University of Nebraska Medical Center

Get ready to Rock Your Socks for World Down Syndrome Day

by Genetic Counseling students Ivy Johnson and Lupe Rodriguez

Many of us have heard of Down syndrome, but if someone asked you about it, would you be able to explain what it is? As World Down Syndrome Day approaches, now is the time to learn more so you can educate your friends, family, and coworkers. 

What is Down Syndrome?

Down syndrome is one of the most common chromosomal conditions. About 1 in 800 babies is born with Down syndrome. As a review, our body is made up of lots of cells and inside most of those cells are chromosomes, which are the instruction manual for our body. Typically, we have 23 pairs of chromosomes, but this is not always the case. Individuals who have Down syndrome have three copies of the 21st chromosome instead of the usual two copies, which is why another name for Down syndrome is trisomy 21.

About 5,100 babies with Down syndrome are born in the Unites States each year, and every one of them has different physical and mental abilities, strengths, and unique characteristics that make them who they are. You could meet people with Down syndrome at any point throughout your life, like at school, work, and other social settings.

What is World Down Syndrome Day?

Due to individuals with Down syndrome having three copies of the 21st chromosome, World Down Syndrome Day is observed on 3/21 of every year. World Down Syndrome Day brings an opportunity to spread awareness and celebrate individuals with Down syndrome.

Ways to Get Involved

Rock Your Socks

Every year for World Down Syndrome Day, people celebrate by wearing colorful, mismatched socks. You can rock some fun socks to show that you support acceptance, inclusion, and advocacy for individuals with Down syndrome in our community. If someone asks about your socks, share what you’ve learned about Down syndrome and why this day is so special!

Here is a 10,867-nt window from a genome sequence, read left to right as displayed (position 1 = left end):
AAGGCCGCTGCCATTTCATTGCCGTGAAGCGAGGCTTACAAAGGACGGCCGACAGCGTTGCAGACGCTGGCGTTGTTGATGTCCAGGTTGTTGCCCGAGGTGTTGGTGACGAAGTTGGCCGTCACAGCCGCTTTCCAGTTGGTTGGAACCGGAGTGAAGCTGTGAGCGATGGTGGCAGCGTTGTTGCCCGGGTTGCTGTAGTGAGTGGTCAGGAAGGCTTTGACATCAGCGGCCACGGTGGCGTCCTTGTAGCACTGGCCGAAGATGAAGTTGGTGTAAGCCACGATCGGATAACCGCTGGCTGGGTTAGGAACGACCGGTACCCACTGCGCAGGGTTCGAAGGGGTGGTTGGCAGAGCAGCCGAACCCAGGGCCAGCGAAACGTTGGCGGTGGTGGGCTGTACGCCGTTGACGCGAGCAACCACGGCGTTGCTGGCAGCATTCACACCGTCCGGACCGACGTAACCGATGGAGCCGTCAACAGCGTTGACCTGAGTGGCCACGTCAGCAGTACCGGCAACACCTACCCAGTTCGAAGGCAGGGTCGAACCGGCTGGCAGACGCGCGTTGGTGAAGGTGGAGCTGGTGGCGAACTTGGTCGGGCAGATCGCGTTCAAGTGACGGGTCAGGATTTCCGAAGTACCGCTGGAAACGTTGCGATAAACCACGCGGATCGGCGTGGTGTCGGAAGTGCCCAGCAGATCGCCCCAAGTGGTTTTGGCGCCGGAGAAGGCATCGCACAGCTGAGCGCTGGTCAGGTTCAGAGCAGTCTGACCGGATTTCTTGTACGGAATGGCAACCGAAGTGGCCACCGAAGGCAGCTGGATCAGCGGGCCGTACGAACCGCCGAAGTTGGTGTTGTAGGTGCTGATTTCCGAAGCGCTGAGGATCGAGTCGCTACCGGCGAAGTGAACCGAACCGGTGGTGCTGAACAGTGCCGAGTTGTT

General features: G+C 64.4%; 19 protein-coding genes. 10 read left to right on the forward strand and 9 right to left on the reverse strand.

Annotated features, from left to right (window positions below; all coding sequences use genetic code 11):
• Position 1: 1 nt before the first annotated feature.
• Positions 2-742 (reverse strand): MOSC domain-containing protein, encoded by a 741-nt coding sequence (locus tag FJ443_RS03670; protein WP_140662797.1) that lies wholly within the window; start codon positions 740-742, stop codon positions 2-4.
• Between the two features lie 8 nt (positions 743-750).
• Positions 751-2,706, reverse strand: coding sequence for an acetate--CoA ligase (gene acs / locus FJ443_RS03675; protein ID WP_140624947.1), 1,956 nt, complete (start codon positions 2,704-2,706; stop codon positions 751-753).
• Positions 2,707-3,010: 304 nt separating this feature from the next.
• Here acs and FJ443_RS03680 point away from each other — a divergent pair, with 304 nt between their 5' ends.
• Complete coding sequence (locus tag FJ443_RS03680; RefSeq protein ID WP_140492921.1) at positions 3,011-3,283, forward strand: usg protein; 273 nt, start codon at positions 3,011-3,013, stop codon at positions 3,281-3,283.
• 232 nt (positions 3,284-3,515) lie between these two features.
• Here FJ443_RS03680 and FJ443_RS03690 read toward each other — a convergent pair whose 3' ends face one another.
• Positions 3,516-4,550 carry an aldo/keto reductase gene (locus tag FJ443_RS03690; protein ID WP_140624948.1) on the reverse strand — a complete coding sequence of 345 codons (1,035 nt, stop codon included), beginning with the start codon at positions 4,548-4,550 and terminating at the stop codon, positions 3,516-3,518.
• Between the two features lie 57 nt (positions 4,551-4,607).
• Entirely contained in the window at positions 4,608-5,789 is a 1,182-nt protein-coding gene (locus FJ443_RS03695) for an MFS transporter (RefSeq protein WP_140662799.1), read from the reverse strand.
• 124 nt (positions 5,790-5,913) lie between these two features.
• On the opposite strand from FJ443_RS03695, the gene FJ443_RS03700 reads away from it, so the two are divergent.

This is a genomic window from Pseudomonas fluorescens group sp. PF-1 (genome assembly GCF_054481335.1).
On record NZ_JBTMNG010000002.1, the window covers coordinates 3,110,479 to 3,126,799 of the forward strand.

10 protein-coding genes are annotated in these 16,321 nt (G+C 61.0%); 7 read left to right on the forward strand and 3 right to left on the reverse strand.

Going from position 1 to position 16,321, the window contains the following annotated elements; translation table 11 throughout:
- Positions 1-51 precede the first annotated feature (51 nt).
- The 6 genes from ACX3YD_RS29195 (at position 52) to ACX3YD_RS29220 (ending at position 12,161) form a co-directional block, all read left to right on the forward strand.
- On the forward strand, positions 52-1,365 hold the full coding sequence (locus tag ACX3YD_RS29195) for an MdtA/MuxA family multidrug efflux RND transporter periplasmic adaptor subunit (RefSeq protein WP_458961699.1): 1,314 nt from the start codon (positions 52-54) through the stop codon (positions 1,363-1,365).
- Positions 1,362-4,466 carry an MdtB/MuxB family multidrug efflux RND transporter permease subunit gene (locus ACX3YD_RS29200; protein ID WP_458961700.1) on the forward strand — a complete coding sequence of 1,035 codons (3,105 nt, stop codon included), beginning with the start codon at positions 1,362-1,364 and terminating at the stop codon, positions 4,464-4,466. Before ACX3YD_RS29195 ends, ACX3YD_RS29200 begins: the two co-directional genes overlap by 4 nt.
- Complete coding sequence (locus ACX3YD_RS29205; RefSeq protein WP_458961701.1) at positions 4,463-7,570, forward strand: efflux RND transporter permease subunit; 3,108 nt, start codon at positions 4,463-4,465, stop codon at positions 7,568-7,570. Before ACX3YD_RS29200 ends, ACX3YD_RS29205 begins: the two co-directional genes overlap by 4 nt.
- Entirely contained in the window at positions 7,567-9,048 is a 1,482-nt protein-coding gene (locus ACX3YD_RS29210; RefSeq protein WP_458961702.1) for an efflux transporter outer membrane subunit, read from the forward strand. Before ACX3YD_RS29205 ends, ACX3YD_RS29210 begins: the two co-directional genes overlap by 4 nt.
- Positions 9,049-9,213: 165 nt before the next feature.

The Down Syndrome Alliance of the Midlands has socks for purchase each year in the weeks leading up to World Down Syndrome Day. Consider getting your team or department organized for next year to support the Down Syndrome Alliance’s mission.


Visit Down Syndrome Alliance of the Midlands for volunteer opportunities. They rely on volunteer support to provide education, activities, and resources to individuals with Down syndrome and their families. Volunteer opportunities include working with children at special events and programs, summer camps, boxing and improv classes, and sessions on social skills and relationships. There are also opportunities to help with fundraising and other behind-the-scenes activities.

Additional Resources


Do you know someone, or encounter patients or families, who might benefit from resources for Down syndrome? The Down Syndrome Alliance of the Midlands is a local organization that provides information, education, and support to people with Down syndrome and their families. Share their information – it just takes a quick, free online form to get connected with other families in the community and a wide variety of resources. They also have a bilingual family navigator and resources and events for Spanish-speaking families.


The National Down Syndrome Society (NDSS) provides information and resources about Down Syndrome. They also lead national advocacy efforts to improve laws and policies that impact the lives of people with Down syndrome.

The Global Down Syndrome Foundation connects people with Down syndrome (and those who care about them) all over the world!

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